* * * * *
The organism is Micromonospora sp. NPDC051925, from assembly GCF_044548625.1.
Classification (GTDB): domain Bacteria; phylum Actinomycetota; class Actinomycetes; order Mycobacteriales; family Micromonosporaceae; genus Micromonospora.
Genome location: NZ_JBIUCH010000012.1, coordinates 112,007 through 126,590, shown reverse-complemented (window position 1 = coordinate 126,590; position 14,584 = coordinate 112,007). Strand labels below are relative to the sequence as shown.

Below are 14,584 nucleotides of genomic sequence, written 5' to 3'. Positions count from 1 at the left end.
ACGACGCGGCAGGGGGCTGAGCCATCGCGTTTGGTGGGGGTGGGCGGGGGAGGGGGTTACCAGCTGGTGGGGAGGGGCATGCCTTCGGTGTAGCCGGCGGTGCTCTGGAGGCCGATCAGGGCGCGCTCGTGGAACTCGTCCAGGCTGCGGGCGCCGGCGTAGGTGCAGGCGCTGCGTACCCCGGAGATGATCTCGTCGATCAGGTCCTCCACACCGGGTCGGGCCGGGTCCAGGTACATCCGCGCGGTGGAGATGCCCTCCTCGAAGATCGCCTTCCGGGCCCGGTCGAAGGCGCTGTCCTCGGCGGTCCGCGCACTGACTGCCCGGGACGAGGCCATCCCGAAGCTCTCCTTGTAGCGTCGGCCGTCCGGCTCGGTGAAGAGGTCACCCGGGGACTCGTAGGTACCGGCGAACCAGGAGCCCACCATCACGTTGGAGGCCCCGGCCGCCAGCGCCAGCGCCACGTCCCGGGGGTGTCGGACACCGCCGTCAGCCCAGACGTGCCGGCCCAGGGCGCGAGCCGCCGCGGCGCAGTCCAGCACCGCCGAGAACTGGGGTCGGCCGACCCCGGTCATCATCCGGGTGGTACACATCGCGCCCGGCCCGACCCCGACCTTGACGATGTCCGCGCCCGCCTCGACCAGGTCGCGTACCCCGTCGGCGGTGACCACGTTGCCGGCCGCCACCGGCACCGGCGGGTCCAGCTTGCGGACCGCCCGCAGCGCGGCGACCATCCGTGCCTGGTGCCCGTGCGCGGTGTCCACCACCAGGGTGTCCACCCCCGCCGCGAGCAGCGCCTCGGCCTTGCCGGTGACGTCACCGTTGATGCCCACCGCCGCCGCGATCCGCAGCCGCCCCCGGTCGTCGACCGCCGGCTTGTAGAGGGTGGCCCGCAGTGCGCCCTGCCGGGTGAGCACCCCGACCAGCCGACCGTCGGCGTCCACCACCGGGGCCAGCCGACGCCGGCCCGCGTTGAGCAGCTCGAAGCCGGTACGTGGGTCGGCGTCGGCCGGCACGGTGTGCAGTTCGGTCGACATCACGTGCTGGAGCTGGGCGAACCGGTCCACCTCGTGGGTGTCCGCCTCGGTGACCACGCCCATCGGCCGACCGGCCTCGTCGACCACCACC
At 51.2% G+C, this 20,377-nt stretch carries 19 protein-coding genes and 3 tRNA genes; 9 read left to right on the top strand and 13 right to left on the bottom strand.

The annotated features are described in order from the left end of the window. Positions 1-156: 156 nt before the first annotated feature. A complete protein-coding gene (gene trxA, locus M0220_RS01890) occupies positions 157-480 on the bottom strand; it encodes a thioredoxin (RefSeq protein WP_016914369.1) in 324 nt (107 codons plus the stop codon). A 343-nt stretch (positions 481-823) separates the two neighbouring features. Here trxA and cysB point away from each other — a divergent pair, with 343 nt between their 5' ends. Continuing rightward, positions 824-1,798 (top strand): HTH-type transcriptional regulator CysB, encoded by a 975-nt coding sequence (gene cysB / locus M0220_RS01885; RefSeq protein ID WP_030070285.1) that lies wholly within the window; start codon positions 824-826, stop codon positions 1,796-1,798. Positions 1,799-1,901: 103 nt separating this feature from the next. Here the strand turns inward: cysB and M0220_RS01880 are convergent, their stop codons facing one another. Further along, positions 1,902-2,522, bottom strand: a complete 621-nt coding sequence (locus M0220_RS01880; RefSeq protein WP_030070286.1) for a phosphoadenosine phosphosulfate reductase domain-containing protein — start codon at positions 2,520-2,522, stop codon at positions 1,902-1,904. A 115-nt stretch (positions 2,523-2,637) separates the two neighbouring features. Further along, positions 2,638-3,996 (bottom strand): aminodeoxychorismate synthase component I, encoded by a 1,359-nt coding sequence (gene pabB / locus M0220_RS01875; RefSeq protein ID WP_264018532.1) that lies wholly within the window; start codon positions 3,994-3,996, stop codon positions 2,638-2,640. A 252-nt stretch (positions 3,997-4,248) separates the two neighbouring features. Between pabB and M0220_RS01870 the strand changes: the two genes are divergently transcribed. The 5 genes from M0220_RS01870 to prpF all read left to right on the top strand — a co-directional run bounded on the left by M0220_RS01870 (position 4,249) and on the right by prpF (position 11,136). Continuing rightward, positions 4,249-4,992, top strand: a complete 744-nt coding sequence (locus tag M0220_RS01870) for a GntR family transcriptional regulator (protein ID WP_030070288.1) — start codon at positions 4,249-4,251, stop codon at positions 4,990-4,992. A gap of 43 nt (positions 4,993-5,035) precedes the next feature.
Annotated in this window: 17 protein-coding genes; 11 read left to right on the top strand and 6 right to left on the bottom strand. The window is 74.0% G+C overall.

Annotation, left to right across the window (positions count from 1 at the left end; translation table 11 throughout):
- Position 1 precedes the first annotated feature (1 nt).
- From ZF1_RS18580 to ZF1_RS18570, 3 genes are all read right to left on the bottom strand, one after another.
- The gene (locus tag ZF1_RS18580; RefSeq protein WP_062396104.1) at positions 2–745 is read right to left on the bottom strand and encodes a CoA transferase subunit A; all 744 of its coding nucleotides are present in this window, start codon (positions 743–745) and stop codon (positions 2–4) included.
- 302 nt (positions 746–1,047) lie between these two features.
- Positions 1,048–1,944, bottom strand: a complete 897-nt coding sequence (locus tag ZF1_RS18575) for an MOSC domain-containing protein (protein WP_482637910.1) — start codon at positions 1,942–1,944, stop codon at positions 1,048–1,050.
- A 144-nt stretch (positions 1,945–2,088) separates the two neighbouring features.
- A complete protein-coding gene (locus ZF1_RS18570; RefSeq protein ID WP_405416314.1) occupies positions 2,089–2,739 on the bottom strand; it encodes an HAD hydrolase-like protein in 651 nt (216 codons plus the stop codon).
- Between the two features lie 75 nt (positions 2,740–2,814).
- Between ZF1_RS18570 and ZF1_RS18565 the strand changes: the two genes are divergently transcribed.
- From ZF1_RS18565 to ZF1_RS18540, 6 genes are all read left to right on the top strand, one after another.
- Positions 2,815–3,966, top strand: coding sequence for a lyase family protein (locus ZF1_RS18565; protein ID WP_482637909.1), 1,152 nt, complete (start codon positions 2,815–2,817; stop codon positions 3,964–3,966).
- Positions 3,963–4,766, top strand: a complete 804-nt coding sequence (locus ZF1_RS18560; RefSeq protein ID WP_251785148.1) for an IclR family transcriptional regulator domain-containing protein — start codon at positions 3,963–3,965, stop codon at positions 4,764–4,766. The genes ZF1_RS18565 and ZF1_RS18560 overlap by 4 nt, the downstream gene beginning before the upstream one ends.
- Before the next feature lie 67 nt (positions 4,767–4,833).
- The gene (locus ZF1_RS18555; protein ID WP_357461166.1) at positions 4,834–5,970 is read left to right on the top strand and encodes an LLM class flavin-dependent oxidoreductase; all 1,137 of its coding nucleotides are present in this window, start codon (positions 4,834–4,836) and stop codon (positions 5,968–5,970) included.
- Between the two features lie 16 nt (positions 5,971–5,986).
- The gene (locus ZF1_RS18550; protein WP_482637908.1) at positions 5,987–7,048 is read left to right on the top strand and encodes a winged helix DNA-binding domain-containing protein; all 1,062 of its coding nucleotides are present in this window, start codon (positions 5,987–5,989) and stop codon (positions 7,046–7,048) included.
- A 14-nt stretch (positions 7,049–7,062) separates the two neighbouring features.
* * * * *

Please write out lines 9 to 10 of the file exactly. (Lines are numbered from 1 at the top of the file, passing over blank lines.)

Annotation, left to right across the window (positions count from 1 at the left end; translation table 11 throughout):
- Position 1 precedes the first annotated feature (1 nt).